That Time I… Survived My Teens by Craig Barker: Exclusive Excerpt & Giveaway!

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Exclusive Excerpt from That Time I… Survived My Teens

by Craig Barker

My entire academical path boils down to whether or not someone called me a faggot in the classroom. If they did, I failed. If they didn’t, I succeeded.

This really hit home with me when I was placed into the top math class in high school—a position I didn’t get to keep for long. You see, sat right next to me in that class was Steven (what ever happened to bullies being dumb?). and he quickly became the class clown who everyone loved, including the teacher.

Speaking of the teacher—he was an asshole. He loved to ask questions, gaze upon the raised hands, then pick the one person who didn’t hold it up.

That person was me. It was always me.

And it wasn’t that I didn’t know the answers, but I could always see Steven’s smug grin out of the corner of my eye; I could always hear the stifled laughter from the girls behind me, mocking me for my nervous stutter and uncomfortable demeanor.

If anxiety is learned, then that is what I learned from my math class. I even went so far as to ask my teacher not to pick me out of the crowd anymore because it made me feel uncomfortable, and the next lesson we had together he made sure to pick me for every question—to the point it became a running gag, and everyone laughed as I sat in silence, wanting to be anywhere but there.

By the time school was over, I had a D in math (and I don’t mean the fun kind). My love for the subject died in that room, and it never resurfaced again.

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About That Time I… Survived My Teens

That Time I Survived Cover

The Saturday prior to starting this memoir, my ex-fiancé and I had two of his work friends over for an old-fashioned games night. And when I say “old-fashioned,” I’m talking about dice, cards, racking up your points on an abacus, etc. You know, the things people entertained themselves with before politicians blamed every violent fart that wafted their way on video games.

Stop doing that.

Anyway, seeing as I didn’t know who these people were and would’ve much rather spent the evening on the sofa with our dog, I was less than optimistic. If anything, the whole ordeal was going to be like sitting through a Christopher Nolan movie. Sure, I’d say I was having a great time to fit in, but in all honesty, I wouldn’t have a clue what was happening and I’d probably need to take a nap midway through.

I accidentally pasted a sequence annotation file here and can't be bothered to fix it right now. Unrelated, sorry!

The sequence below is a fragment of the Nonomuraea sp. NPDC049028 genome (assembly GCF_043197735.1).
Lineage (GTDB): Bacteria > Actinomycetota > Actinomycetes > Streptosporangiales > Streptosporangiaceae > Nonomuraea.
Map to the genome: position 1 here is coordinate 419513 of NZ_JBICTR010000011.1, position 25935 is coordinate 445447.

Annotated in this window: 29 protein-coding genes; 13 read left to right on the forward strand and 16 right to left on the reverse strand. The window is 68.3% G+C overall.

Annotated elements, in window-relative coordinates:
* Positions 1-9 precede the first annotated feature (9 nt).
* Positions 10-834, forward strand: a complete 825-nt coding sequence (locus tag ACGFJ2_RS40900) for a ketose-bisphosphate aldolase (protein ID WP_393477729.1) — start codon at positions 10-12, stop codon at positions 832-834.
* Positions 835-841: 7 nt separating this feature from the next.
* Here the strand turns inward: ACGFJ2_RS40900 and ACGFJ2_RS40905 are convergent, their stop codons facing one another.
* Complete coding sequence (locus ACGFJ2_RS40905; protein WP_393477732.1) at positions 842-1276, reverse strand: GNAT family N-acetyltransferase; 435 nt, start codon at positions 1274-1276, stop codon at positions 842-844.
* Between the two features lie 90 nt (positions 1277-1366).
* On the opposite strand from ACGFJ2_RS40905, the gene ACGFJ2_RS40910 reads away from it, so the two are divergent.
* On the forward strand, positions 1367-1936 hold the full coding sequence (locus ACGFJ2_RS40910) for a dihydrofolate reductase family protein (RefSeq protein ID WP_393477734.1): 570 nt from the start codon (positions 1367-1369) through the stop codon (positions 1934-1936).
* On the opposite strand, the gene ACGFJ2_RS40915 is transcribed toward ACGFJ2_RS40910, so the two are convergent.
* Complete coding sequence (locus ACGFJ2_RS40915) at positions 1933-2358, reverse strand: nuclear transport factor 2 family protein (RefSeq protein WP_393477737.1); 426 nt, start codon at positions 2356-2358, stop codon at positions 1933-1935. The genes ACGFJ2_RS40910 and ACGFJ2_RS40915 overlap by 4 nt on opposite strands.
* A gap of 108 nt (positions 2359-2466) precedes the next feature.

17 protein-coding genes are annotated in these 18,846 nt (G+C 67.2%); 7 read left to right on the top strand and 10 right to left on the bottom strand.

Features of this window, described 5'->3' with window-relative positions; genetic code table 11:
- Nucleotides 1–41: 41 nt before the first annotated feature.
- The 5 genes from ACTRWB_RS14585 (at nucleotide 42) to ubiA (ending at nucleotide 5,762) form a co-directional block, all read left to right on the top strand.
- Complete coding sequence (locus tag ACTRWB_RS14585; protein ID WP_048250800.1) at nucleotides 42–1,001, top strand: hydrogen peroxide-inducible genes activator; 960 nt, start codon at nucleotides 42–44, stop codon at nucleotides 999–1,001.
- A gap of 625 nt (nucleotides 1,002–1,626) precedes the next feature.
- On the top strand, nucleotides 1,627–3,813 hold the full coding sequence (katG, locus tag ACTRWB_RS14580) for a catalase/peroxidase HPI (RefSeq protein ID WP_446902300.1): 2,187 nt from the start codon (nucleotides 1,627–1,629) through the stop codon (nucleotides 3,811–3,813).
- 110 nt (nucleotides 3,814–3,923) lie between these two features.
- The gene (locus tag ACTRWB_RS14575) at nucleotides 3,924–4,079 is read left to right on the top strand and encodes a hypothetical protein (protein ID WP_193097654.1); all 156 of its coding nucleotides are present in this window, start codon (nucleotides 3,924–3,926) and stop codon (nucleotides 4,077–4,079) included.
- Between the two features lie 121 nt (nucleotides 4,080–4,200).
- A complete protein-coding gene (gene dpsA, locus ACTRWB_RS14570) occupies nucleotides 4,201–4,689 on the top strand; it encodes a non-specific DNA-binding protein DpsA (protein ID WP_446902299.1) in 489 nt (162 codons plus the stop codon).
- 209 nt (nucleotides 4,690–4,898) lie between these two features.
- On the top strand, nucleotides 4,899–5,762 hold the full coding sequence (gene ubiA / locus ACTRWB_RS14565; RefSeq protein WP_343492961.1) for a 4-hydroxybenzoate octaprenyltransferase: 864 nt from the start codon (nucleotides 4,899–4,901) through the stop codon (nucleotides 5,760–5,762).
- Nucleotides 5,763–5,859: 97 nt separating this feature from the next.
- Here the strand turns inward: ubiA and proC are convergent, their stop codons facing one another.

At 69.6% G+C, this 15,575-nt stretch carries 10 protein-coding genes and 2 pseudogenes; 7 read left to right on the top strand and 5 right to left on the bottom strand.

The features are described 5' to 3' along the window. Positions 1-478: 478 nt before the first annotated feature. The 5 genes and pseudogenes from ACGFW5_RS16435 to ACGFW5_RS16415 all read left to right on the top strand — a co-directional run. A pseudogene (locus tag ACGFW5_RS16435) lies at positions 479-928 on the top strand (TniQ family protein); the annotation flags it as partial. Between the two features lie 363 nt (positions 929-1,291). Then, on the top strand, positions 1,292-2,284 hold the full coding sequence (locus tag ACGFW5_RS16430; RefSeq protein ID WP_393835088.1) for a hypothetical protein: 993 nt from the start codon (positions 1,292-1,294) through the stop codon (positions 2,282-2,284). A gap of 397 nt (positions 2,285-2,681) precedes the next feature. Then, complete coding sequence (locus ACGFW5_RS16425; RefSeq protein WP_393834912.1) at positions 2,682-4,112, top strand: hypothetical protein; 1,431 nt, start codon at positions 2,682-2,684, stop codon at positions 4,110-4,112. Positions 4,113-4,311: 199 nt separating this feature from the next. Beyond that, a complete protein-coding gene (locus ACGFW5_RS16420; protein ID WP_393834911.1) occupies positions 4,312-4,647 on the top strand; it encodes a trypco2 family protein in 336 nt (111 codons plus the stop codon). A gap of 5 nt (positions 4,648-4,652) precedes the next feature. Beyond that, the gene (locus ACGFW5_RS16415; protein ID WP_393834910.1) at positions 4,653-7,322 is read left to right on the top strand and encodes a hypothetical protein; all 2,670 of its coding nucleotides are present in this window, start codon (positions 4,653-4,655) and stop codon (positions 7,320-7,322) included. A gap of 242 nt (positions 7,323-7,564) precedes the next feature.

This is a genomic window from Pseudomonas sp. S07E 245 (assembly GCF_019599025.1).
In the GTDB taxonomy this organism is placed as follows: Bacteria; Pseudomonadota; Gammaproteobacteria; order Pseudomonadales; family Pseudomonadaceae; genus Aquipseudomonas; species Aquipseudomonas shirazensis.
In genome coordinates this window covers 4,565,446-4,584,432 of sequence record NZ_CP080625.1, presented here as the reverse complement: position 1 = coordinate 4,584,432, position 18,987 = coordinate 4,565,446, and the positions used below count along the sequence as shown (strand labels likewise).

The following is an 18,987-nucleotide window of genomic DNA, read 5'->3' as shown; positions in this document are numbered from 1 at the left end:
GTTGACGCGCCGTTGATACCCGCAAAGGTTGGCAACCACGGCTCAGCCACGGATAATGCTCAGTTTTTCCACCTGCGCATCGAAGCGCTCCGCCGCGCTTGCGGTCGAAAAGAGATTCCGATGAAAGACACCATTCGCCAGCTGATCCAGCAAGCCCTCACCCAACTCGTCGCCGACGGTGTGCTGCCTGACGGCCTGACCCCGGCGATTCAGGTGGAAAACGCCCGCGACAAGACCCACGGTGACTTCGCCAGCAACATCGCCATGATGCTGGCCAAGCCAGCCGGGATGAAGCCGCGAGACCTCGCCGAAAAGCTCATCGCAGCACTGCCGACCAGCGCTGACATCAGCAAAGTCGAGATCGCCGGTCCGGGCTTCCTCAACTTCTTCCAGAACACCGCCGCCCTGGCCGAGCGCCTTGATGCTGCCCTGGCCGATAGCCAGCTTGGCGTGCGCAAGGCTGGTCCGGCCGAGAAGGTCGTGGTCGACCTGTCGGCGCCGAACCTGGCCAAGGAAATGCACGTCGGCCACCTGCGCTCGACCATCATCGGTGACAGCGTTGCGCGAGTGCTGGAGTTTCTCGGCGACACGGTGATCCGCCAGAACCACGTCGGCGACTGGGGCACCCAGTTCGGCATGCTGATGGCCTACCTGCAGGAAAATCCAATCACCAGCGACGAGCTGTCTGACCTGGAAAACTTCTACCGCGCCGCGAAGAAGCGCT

Hours before they arrived, just as I’d started to have those “what if I accidentally say something so obscenely offensive or mind-numbingly stupid, I’ll be haunted by the memory of it for years to come” thoughts, my ex ran down into the basement in which I dwell, his eyes frantic, and begged—

“Please don’t talk about choking on dicks when they get here.”

Come again?

“Please, Craig. That kind of talk makes them uncomfortable. Don’t do it.”

I felt a flurry of emotions in the picosecond it took for his words to register: amused, bemused, offended. It sounded like a joke, but his face was full of fear—a fear that I would be unequivocally crude to these complete strangers, and that my behavior would burn bridges he obviously wanted to keep erect (more on erections later).

That was when it hit me like a pair of loose-hanging nuts to the taint; a realization that I, Craig Thomas Barker, had a pattern of behavior that stretched across my life since adolescence—

I’m the person you get warned about before meeting. I’m the person that gets warned before going anywhere.

Like Carrie Bradshaw, “I couldn’t help but wonder” why that was. So, in order to understand who I am today, I decided to take a look at the years that shaped me. I spread my life out on the table, lubed it with the flare of artistic exaggeration, and went at it until I found my answer.

This isn’t so much a memoir as it is a gay’s journey to discover himself; don’t expect structure, coherency, or a thoroughly thought out narrative with a climactic closing paragraph that gives any of this dribble closure. I’m no one special, I’m not famous, and I don’t have much to say that hasn’t been said before, but I have lived a life, and all twenty-six years of that life has culminated in a single sentence—

“Please don’t talk about choking on dicks when they get here.”

This memoir explains why…

And it was cheaper than therapy.

Available at: Amazon

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About Craig Barker

Writing a biography has always baffled me. I mean, I’m writing my own but I’m supposed to do it in third person, right? I’m supposed to tell you I attended some top-notch school, help people cross the street, have a “relatable” passion for something and spend my weekends frolicking in a field of flowers…

I can’t do that.

My name is Craig. I like fried food. I write because I enjoy it. Please don’t make me do this anymore.

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As part of this blog tour, Craig is giving away a $5 Amazon Gift Card!! To enter, just click the link below!

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Please be aware that the only way to enter the giveaway is to click the Rafflecopter link above. Any comments on this post will not count towards entering the giveaway unless otherwise stated but are still welcome anyway.

Good luck!

Categories: Book Promo, Excerpts, Giveaways, LGBT, Published in 2019 | Tags: , , | Leave a comment

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